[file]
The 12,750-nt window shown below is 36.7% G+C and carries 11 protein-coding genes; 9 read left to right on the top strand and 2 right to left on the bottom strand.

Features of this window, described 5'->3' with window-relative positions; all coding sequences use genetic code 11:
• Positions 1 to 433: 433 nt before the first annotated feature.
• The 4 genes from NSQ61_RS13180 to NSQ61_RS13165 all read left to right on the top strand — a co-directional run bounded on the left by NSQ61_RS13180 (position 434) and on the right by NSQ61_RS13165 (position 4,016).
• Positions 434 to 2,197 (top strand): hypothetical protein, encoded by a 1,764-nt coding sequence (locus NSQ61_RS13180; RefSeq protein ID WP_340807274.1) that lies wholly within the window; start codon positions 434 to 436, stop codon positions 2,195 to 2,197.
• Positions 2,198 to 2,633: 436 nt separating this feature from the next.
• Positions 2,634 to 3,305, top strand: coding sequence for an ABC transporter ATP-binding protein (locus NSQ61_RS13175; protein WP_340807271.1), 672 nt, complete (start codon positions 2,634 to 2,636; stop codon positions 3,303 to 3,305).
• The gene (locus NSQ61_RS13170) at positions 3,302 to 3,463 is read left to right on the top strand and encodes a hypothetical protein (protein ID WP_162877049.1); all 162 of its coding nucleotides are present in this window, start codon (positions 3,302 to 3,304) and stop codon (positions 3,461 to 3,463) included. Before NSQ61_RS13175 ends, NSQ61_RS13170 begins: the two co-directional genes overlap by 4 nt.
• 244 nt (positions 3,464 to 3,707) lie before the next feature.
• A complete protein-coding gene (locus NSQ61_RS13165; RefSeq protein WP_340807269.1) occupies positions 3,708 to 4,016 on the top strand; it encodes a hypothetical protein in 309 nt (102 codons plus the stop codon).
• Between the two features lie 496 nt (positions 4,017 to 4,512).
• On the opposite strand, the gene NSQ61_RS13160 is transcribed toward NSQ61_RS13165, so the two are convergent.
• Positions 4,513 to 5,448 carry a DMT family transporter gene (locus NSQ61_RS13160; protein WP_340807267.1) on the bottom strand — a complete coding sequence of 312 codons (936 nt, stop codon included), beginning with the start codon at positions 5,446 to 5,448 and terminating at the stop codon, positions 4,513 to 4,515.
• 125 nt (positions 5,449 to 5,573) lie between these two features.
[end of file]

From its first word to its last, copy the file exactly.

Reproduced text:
The 12,750-nt window shown below is 36.7% G+C and carries 11 protein-coding genes; 9 read left to right on the top strand and 2 right to left on the bottom strand.

Features of this window, described 5'->3' with window-relative positions; all coding sequences use genetic code 11:
• Positions 1 to 433: 433 nt before the first annotated feature.
• The 4 genes from NSQ61_RS13180 to NSQ61_RS13165 all read left to right on the top strand — a co-directional run bounded on the left by NSQ61_RS13180 (position 434) and on the right by NSQ61_RS13165 (position 4,016).
• Positions 434 to 2,197 (top strand): hypothetical protein, encoded by a 1,764-nt coding sequence (locus NSQ61_RS13180; RefSeq protein ID WP_340807274.1) that lies wholly within the window; start codon positions 434 to 436, stop codon positions 2,195 to 2,197.
• Positions 2,198 to 2,633: 436 nt separating this feature from the next.
• Positions 2,634 to 3,305, top strand: coding sequence for an ABC transporter ATP-binding protein (locus NSQ61_RS13175; protein WP_340807271.1), 672 nt, complete (start codon positions 2,634 to 2,636; stop codon positions 3,303 to 3,305).
• The gene (locus NSQ61_RS13170) at positions 3,302 to 3,463 is read left to right on the top strand and encodes a hypothetical protein (protein ID WP_162877049.1); all 162 of its coding nucleotides are present in this window, start codon (positions 3,302 to 3,304) and stop codon (positions 3,461 to 3,463) included. Before NSQ61_RS13175 ends, NSQ61_RS13170 begins: the two co-directional genes overlap by 4 nt.
• 244 nt (positions 3,464 to 3,707) lie before the next feature.
• A complete protein-coding gene (locus NSQ61_RS13165; RefSeq protein WP_340807269.1) occupies positions 3,708 to 4,016 on the top strand; it encodes a hypothetical protein in 309 nt (102 codons plus the stop codon).
• Between the two features lie 496 nt (positions 4,017 to 4,512).
• On the opposite strand, the gene NSQ61_RS13160 is transcribed toward NSQ61_RS13165, so the two are convergent.
• Positions 4,513 to 5,448 carry a DMT family transporter gene (locus NSQ61_RS13160; protein WP_340807267.1) on the bottom strand — a complete coding sequence of 312 codons (936 nt, stop codon included), beginning with the start codon at positions 5,446 to 5,448 and terminating at the stop codon, positions 4,513 to 4,515.
• 125 nt (positions 5,449 to 5,573) lie between these two features.